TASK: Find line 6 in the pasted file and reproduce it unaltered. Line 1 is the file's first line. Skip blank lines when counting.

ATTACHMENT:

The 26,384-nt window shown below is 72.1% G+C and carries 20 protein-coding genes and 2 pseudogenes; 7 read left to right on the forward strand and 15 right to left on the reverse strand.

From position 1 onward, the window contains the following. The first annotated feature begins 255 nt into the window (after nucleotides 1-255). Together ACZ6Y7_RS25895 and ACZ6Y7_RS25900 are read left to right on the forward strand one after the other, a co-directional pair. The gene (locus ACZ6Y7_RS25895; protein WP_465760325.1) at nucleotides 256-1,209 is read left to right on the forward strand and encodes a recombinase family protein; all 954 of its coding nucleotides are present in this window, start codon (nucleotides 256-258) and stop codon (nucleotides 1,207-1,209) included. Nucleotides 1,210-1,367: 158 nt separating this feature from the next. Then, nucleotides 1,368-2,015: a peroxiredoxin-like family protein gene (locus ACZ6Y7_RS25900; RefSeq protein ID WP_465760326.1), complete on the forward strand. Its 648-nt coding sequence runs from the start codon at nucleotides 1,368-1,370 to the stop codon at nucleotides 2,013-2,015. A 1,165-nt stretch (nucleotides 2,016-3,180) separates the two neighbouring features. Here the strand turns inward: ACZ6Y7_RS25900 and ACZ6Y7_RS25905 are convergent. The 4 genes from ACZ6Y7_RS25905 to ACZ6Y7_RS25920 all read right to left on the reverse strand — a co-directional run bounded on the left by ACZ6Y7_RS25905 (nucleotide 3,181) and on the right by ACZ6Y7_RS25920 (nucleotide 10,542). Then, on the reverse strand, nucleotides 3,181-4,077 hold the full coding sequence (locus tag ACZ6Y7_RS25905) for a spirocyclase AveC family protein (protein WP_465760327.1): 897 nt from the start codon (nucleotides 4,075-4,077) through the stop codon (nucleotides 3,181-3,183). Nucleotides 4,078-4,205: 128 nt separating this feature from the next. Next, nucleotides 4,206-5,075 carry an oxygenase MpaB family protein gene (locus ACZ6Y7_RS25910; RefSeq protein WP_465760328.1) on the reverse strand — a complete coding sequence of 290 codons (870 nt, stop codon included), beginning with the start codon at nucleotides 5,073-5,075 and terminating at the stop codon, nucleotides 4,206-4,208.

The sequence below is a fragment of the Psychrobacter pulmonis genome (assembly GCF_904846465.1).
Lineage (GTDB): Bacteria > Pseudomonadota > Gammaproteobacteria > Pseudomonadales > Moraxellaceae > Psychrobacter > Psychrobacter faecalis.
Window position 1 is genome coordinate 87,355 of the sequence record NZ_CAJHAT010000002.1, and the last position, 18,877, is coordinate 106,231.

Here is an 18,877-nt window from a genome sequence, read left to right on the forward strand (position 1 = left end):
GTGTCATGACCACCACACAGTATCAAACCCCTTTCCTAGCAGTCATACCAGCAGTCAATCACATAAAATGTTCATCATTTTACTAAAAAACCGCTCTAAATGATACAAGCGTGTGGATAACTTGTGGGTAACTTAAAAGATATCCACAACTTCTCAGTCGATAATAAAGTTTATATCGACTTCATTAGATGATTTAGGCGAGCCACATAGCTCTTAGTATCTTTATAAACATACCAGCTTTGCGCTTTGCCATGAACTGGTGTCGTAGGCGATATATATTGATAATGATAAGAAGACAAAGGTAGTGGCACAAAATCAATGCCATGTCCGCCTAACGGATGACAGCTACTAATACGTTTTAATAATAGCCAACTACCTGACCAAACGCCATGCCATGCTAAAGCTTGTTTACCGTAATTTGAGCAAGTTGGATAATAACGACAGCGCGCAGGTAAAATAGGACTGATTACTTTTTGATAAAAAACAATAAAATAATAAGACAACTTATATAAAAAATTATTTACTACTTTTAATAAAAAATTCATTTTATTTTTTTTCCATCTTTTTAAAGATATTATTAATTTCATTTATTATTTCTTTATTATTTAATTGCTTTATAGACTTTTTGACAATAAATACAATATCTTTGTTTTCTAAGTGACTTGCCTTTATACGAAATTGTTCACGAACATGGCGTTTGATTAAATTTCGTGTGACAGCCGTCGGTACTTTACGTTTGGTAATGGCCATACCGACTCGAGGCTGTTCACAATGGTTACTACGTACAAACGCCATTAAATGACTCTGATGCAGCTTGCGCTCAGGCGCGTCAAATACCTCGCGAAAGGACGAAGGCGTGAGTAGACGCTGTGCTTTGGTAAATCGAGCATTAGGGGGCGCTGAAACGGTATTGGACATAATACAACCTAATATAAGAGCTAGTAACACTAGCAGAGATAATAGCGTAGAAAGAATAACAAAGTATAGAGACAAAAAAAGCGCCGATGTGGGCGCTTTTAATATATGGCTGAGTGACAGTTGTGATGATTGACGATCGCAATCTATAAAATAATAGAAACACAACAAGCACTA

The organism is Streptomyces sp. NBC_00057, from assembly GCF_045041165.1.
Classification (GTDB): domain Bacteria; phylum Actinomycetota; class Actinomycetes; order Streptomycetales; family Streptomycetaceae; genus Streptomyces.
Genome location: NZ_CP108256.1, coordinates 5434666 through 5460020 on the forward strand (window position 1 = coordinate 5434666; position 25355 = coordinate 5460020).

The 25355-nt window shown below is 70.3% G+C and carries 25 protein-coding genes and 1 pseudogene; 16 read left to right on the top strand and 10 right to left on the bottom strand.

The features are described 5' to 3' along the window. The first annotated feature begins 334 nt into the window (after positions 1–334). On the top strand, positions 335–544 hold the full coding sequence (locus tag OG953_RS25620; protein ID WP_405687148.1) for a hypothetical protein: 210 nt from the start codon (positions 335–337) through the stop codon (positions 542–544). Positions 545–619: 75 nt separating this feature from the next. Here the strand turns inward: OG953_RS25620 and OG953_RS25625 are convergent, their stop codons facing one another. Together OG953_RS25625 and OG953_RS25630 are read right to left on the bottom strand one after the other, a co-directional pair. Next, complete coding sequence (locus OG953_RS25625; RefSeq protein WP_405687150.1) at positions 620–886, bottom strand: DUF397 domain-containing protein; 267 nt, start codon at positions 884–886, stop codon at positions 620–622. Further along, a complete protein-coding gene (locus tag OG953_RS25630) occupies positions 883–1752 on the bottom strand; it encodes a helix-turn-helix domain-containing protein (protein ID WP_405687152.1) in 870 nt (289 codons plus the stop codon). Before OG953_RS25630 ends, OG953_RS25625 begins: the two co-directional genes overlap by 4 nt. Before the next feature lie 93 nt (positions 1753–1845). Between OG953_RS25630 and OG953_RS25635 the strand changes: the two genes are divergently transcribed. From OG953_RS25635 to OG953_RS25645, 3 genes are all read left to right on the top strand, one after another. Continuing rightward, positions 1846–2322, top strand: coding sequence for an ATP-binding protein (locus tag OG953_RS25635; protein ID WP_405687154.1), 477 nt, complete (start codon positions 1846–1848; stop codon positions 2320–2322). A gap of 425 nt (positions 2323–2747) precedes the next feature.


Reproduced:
Here is an 18,877-nt window from a genome sequence, read left to right on the forward strand (position 1 = left end):